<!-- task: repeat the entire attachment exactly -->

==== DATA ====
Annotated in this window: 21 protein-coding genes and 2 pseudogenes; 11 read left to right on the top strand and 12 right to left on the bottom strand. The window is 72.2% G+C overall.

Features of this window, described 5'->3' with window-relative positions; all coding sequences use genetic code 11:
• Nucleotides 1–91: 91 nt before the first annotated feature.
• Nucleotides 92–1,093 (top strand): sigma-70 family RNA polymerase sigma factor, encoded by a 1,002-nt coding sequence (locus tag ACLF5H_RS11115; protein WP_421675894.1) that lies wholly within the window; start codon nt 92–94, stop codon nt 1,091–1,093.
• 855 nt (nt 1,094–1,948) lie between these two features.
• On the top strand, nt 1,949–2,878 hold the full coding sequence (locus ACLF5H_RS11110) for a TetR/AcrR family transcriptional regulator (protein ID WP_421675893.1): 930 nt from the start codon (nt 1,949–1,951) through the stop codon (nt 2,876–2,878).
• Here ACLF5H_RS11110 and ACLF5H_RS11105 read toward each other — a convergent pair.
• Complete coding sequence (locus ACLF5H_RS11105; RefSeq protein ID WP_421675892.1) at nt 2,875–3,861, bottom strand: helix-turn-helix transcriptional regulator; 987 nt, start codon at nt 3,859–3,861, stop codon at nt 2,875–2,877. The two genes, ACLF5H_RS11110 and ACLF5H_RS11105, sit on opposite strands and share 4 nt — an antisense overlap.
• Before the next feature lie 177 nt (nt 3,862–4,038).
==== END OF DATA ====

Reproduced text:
Annotated in this window: 21 protein-coding genes and 2 pseudogenes; 11 read left to right on the top strand and 12 right to left on the bottom strand. The window is 72.2% G+C overall.

Features of this window, described 5'->3' with window-relative positions; all coding sequences use genetic code 11:
• Nucleotides 1–91: 91 nt before the first annotated feature.
• Nucleotides 92–1,093 (top strand): sigma-70 family RNA polymerase sigma factor, encoded by a 1,002-nt coding sequence (locus tag ACLF5H_RS11115; protein WP_421675894.1) that lies wholly within the window; start codon nt 92–94, stop codon nt 1,091–1,093.
• 855 nt (nt 1,094–1,948) lie between these two features.
• On the top strand, nt 1,949–2,878 hold the full coding sequence (locus ACLF5H_RS11110) for a TetR/AcrR family transcriptional regulator (protein ID WP_421675893.1): 930 nt from the start codon (nt 1,949–1,951) through the stop codon (nt 2,876–2,878).
• Here ACLF5H_RS11110 and ACLF5H_RS11105 read toward each other — a convergent pair.
• Complete coding sequence (locus ACLF5H_RS11105; RefSeq protein ID WP_421675892.1) at nt 2,875–3,861, bottom strand: helix-turn-helix transcriptional regulator; 987 nt, start codon at nt 3,859–3,861, stop codon at nt 2,875–2,877. The two genes, ACLF5H_RS11110 and ACLF5H_RS11105, sit on opposite strands and share 4 nt — an antisense overlap.
• Before the next feature lie 177 nt (nt 3,862–4,038).